Energy Companies Discussed their Colorado Operations at EnerCom’s The Oil & Gas Conference 19®

Weld County, Colorado, is home to the Wattenberg Field, where horizontal drilling and hydraulic fracturing and complex well completion techniques are creating Colorado’s shale boom. Operators are going after oil and gas trapped in layers of shale about 7,000 feet beneath Weld County’s rich farmland and growing towns.

At EnerCom’s 19th Oil & Gas Conference®, several of the active drillers in the Niobrara-Codell shale play conducted investor presentations and answered analysts’ questions about horizontal drilling, completion strategies, and their present and future development plans for the oil-rich Niobrara. The key formations the companies are targeting include the Niobrara A, B and C benches and the Codell shale.

Synergy Resources (ticker: SYRG) has been actively drilling horizontal wells in Weld County not far from its corporate headquarters in Platteville, Colorado. Synergy reports it has 53,151 net Wattenberg acres, and its “stacked pay” drilling inventory includes almost 1,000 drill sites, where planned wells target different layers of the formation—Niobrara A, B, C, and Codell, as well as prospective formations like the Greenhorn and J-sand, which lie two layers below the Codell.

Synergy says it has a 100% success rate drilling 32 horizontal wells on its acreage, and nine horizontal pads are currently producing, in completion or being drilled. The company expects to have three rigs operating by the end of August.

At the EnerCom conference, a securities analyst asked Synergy to “talk about how your production has been affected by line pressures,” in reference to the need for increased takeaway capacity in the Wattenberg field. Craig Rasmuson, Synergy’s Chief Operating Officer, responded: “It took over 30 years to build out the 250 to 275 million cubic foot take away capacity per day. In three years, the field has tripled that. Our drill time is coming down dramatically, so we are completing more wells before line capacity is there.” He said with so much production coming on line, he projects takeaway capacity will just be able to keep pace and he expects takeaway capacity in the Wattenberg to remain “status quo until the end of 2016.”

A question was asked about operating “in this regulatory environment—what are your concerns and thoughts about it?” Jon Kruljac, Synergy’s VP of Capital Markets & Investor Relations, said, “We work within 12 different communities; we ask each of them ‘what are their concerns?’ and we go way over and above the state regulations.” Another question was posed: “Have all your efforts to educate the public made an impact?” Kruljac responded, “Just because those initiatives are off the ballot doesn’t mean we can stop educating. We started looking at our own methane emissions 12 months ahead of the regulators.”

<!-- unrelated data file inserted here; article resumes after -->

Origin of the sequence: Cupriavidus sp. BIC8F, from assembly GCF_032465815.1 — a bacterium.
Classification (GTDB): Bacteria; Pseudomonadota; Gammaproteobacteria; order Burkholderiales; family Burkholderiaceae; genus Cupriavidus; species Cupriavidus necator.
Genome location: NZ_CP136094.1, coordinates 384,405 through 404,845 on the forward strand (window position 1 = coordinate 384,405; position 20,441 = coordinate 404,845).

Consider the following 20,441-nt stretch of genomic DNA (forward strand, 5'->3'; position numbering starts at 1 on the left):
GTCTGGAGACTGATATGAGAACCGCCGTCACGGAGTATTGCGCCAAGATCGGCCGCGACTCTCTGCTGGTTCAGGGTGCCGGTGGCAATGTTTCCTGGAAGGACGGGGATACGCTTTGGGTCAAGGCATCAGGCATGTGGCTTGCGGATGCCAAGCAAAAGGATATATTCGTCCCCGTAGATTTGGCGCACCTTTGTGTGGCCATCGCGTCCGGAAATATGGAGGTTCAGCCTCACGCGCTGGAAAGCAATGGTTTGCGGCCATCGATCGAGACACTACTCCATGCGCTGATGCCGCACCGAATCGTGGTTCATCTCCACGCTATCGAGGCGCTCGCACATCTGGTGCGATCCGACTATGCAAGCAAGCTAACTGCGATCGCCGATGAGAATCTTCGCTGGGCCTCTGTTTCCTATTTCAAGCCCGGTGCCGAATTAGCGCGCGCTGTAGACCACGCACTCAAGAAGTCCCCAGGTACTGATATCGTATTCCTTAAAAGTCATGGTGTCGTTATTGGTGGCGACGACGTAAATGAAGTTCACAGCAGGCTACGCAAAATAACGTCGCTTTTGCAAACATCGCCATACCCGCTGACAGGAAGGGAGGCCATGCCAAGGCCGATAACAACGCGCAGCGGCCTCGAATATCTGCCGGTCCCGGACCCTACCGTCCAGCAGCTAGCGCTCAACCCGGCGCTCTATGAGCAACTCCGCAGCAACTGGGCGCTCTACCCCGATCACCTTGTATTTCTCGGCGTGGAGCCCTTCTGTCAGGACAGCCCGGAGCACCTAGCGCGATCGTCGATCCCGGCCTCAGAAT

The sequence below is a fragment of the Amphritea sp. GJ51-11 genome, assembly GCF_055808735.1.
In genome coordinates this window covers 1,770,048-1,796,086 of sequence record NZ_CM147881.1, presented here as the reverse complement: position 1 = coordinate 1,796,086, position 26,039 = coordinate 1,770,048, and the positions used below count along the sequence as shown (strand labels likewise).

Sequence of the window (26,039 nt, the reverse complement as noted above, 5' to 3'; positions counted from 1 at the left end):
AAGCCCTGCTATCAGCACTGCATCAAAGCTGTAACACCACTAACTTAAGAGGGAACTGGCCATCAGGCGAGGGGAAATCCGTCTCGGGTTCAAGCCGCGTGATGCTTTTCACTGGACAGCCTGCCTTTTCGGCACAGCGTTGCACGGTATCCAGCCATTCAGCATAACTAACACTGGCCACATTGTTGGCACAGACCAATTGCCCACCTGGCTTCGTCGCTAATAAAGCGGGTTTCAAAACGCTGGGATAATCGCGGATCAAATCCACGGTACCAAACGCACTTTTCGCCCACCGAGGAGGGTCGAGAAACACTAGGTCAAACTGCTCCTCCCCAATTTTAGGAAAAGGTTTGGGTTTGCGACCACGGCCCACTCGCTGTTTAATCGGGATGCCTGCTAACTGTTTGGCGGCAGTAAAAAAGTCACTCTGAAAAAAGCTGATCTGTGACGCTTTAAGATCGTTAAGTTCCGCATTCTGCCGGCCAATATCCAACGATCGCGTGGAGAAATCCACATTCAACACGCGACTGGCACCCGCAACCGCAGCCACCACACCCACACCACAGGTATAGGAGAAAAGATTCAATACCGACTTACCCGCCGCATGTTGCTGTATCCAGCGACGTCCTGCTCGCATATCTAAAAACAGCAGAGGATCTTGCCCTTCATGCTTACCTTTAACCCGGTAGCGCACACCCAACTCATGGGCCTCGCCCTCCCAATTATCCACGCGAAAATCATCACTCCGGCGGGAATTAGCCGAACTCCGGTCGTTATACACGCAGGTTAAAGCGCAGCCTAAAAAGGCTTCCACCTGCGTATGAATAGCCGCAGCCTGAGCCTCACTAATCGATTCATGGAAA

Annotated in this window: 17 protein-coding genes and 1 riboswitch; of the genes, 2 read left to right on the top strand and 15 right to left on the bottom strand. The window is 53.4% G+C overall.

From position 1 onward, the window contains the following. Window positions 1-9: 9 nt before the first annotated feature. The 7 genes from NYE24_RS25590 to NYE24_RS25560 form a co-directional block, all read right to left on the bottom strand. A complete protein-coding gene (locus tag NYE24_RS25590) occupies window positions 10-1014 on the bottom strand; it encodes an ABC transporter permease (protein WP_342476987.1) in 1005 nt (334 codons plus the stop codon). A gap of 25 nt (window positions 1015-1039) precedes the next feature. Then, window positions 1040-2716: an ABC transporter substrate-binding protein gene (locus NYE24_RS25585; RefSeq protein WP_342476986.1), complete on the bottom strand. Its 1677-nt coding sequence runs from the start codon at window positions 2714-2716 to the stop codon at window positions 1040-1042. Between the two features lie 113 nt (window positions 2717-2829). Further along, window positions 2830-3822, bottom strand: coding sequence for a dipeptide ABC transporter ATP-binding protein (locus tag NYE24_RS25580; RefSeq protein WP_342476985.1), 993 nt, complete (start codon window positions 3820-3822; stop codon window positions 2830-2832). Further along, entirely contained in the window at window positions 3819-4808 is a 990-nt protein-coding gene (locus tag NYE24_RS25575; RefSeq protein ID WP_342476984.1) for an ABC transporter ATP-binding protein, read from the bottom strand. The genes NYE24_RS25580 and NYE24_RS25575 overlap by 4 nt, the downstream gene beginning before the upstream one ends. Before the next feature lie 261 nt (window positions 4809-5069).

Synergy is targeting a capital expenditure budget of $200 million to $225 million for FY 2015, of which it plans to use 89% for development drilling in the Wattenberg.

Bonanza Creek Energy (ticker: BCEI) is forecasting 24.2 MBOEPD (midpoint) of production for 2014, 70% liquids, from its operations in the Wattenberg Field’s Niobrara and Codell shale, where the company has drilled 180+ horizontal operated wells.  In its investor presentation, the company says it has about 25 years of Wattenberg 3P inventory (~3,500 gross drilling locations) at its current drilling pace.

Bonanza Creek said it is using increased frac stages, more efficient stimulation of the reservoir, higher concentrations of proppant near the wellbore, shorter fracs to accommodate downspacing, and longer extended reach laterals that have a flatter decline curve than 4,000’ laterals.

The company said 80% of its CapEx budget is targeting the Niobrara B and C benches of the Wattenberg, with an eye towards expansion to the thinner Codell zones. Tony Buchanon, Bonanza Creek’s EVP and Chief Operating Officer, summed up the program as follows: “More fracs, more frac stages and shorter frac lengths.” In the breakout session, Buchanon said, “Extended reach laterals—that’s the future, that’s where we’re headed.”

Whiting Petroleum (ticker: WLL), which is now the largest operator of North Dakota’s Bakken shale formation, is targeting Niobrara properties northeast of the Wattenberg field called the Redtail prospect. Whiting says its objective is the Niobrara “A” and “B” benches. The company plans a mix of 960 and 640‐acre spacing units, respectively, with eight wells per spacing unit in each bench. Whiting says it has 3,300+ potential drilling locations on approximately 128,000 net acres in the Redtail prospect. Horizontal wells are being budgeted at $5.5 million each.

Whiting’s first 8‐well pad, the Razor 27I (4 Niobrara“A”; 4 Niobrara “B”), came online April 15, 2014. The pad was producing 4,699 BOE/d as of July 21, 2014 . The company said it has spud the Horsetail 30F super pad that will test 32‐well spacing in the Niobrara “A”, “B” and “C” zones and results are expected in early 2015.

Bill Barrett Corporation’s (ticker: BBG) 2014 CapEx budget is weighted heavily toward development of its assets in the Denver Julesburg Basin, which it calculates is 75% oil. Of its projected $500 million – $550 million capital budget, 75% is slated for the D-J. Of the company’s approximate 76,000 acres in the D-J, more than 53,000 acres are in the Wattenberg, where it has 750 net undeveloped drilling locations targeting the Niobrara and Codell.